Unique use of heart-lung machine saves heart attack victim at UCLA emergency room

James Manzi is lucky to be alive. When the 79-year-old Brentwood, Calif., resident arrived at  Ronald Reagan UCLA Medical Center's emergency room in full cardiac arrest, the medical team tried everything to stabilize him, including shocking his heart 29 times with a defibrillator in an attempt to restore a normal rhythm.   Often, patients whose heart attacks are as severe as Manzi's don't survive. Only one out of every 10 people who suffer cardiac arrest outside the hospital lives through the ordeal.   As the team worked, UCLA emergency medicine physician Dr. Eric Savitsky monitored Manzi's diminishing response to their resuscitative efforts using a combination of bedside ultrasound of the heart and clinical indicators. This led to an emergeny request for a rarely used but potentially lifesaving technology known as extracorporeal membrane oxygenation, or ECMO.   ECMO involves the use of a sophisticated pump that takes over the functions of the heart and lungs, essentially breathing for the patient by pumping oxygenated blood to vital organs so the lungs can rest. This helps reduce stress on the heart. The device is traditionally used to support adults in cardiac failure waiting for a heart transplant and to help protect the delicate respiratory systems of infants born prematurely.   Fortunately, it worked in Manzi's case too. His heart stabilized, allowing the cardiac team to transport him to the cardiac catheterization lab, where he underwent...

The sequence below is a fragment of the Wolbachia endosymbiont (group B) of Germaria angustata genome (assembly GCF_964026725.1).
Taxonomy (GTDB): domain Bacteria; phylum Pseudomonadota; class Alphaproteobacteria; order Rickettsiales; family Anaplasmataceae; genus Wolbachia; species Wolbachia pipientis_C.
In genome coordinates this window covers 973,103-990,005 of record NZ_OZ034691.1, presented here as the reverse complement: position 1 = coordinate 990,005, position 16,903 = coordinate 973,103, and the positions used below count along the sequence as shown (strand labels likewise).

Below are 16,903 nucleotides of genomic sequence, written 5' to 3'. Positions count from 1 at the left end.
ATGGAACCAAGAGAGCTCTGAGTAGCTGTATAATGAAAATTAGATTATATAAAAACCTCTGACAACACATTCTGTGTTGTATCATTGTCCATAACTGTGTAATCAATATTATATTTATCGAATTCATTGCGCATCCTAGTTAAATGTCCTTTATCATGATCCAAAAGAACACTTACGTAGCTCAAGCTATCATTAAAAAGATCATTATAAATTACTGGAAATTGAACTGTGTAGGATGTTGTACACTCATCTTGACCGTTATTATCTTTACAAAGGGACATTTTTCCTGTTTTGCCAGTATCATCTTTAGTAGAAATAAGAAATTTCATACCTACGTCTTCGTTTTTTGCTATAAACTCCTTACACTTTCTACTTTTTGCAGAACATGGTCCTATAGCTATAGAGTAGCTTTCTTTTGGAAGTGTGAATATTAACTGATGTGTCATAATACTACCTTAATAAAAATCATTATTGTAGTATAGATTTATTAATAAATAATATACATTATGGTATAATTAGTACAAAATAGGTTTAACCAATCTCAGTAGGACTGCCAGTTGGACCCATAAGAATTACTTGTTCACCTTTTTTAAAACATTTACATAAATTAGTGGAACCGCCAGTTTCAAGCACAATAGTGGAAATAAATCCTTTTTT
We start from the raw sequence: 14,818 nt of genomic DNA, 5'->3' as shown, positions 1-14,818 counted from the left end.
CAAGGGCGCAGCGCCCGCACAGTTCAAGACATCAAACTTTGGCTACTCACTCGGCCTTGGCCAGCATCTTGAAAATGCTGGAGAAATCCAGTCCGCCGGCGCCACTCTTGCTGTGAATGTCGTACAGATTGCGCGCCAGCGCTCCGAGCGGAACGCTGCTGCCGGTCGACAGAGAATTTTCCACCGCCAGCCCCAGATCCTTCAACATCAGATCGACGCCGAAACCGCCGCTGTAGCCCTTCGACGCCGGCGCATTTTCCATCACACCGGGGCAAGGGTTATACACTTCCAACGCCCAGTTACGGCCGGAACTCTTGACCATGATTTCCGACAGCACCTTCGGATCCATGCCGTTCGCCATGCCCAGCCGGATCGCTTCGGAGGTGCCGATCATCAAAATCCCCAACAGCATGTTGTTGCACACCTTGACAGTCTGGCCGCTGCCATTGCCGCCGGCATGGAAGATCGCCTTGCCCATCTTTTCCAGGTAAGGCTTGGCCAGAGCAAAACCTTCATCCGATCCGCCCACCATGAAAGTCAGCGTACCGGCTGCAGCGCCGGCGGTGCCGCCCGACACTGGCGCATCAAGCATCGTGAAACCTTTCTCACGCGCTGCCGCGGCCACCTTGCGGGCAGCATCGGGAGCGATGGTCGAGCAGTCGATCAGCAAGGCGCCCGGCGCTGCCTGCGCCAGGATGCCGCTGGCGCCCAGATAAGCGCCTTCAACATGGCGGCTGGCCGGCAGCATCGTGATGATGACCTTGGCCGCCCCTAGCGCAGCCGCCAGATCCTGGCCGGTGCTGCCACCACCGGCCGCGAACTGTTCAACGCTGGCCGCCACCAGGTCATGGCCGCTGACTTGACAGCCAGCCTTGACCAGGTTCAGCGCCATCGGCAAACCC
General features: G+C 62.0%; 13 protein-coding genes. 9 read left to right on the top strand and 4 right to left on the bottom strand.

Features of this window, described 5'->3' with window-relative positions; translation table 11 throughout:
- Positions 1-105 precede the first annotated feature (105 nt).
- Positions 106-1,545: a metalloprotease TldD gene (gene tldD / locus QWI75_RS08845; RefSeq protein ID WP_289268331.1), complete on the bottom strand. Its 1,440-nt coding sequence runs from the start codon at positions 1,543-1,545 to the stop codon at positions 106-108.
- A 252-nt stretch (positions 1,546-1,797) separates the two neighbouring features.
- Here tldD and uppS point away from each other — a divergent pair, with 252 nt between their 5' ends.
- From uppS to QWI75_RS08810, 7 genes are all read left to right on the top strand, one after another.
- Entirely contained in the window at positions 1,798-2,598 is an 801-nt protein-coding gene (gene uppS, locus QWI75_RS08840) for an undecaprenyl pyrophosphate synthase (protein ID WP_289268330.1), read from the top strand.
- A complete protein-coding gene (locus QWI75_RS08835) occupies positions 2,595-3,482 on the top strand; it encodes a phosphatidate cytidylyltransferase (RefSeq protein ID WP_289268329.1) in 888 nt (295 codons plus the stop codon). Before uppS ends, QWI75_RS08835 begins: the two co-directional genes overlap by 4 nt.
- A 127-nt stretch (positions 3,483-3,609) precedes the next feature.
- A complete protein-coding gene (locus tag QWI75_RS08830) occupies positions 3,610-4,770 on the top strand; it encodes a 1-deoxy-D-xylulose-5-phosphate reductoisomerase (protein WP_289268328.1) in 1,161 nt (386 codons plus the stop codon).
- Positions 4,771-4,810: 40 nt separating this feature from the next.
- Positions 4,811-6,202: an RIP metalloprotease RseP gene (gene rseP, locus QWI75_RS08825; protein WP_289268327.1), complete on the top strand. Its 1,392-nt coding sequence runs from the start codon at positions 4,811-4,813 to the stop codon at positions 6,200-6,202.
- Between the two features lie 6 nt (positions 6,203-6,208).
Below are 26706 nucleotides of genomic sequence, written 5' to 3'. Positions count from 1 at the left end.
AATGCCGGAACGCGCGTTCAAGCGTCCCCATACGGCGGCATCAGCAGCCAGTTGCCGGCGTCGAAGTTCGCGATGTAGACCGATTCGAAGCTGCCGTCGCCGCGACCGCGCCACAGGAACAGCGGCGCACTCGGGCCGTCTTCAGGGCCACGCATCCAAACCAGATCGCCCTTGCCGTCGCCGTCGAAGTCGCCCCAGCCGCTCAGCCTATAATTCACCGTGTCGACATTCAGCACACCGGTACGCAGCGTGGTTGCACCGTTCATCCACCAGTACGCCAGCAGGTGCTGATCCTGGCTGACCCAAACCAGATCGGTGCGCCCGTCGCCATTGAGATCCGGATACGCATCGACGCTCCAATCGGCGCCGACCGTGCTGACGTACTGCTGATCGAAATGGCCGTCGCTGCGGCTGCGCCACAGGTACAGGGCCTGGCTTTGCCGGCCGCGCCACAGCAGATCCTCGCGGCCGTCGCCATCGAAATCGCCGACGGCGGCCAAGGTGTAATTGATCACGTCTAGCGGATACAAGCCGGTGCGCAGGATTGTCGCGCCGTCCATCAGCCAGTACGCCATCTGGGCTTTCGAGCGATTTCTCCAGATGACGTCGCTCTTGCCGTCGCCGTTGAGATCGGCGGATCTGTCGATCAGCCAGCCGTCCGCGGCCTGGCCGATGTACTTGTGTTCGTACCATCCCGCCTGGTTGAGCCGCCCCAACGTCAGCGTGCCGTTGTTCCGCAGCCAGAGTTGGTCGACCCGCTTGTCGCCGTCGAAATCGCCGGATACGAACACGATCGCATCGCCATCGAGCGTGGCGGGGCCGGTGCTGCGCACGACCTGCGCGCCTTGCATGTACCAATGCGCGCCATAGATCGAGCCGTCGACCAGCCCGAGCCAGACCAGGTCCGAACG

Source: UCLA Newsroom: Health Sciences - Category: Universities & Medical Training Source Type: news

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